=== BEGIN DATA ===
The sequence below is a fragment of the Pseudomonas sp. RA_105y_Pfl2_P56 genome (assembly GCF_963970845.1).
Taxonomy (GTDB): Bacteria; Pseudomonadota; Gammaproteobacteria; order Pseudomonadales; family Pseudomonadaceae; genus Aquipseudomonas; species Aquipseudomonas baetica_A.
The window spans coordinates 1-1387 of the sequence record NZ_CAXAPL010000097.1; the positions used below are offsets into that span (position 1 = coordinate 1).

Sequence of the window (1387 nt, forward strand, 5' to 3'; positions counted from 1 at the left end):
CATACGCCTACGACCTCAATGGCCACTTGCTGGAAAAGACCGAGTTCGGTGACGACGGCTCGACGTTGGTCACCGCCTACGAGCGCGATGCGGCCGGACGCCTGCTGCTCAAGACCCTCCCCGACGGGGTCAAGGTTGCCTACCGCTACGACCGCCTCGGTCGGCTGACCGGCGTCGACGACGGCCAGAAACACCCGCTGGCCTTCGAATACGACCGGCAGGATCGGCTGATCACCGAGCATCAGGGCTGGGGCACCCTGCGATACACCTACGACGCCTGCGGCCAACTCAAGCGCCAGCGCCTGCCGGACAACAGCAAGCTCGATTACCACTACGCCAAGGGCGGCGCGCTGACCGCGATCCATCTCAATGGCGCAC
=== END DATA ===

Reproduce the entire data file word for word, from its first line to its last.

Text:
The sequence below is a fragment of the Pseudomonas sp. RA_105y_Pfl2_P56 genome (assembly GCF_963970845.1).
Taxonomy (GTDB): Bacteria; Pseudomonadota; Gammaproteobacteria; order Pseudomonadales; family Pseudomonadaceae; genus Aquipseudomonas; species Aquipseudomonas baetica_A.
The window spans coordinates 1-1387 of the sequence record NZ_CAXAPL010000097.1; the positions used below are offsets into that span (position 1 = coordinate 1).

Sequence of the window (1387 nt, forward strand, 5' to 3'; positions counted from 1 at the left end):
CATACGCCTACGACCTCAATGGCCACTTGCTGGAAAAGACCGAGTTCGGTGACGACGGCTCGACGTTGGTCACCGCCTACGAGCGCGATGCGGCCGGACGCCTGCTGCTCAAGACCCTCCCCGACGGGGTCAAGGTTGCCTACCGCTACGACCGCCTCGGTCGGCTGACCGGCGTCGACGACGGCCAGAAACACCCGCTGGCCTTCGAATACGACCGGCAGGATCGGCTGATCACCGAGCATCAGGGCTGGGGCACCCTGCGATACACCTACGACGCCTGCGGCCAACTCAAGCGCCAGCGCCTGCCGGACAACAGCAAGCTCGATTACCACTACGCCAAGGGCGGCGCGCTGACCGCGATCCATCTCAATGGCGCAC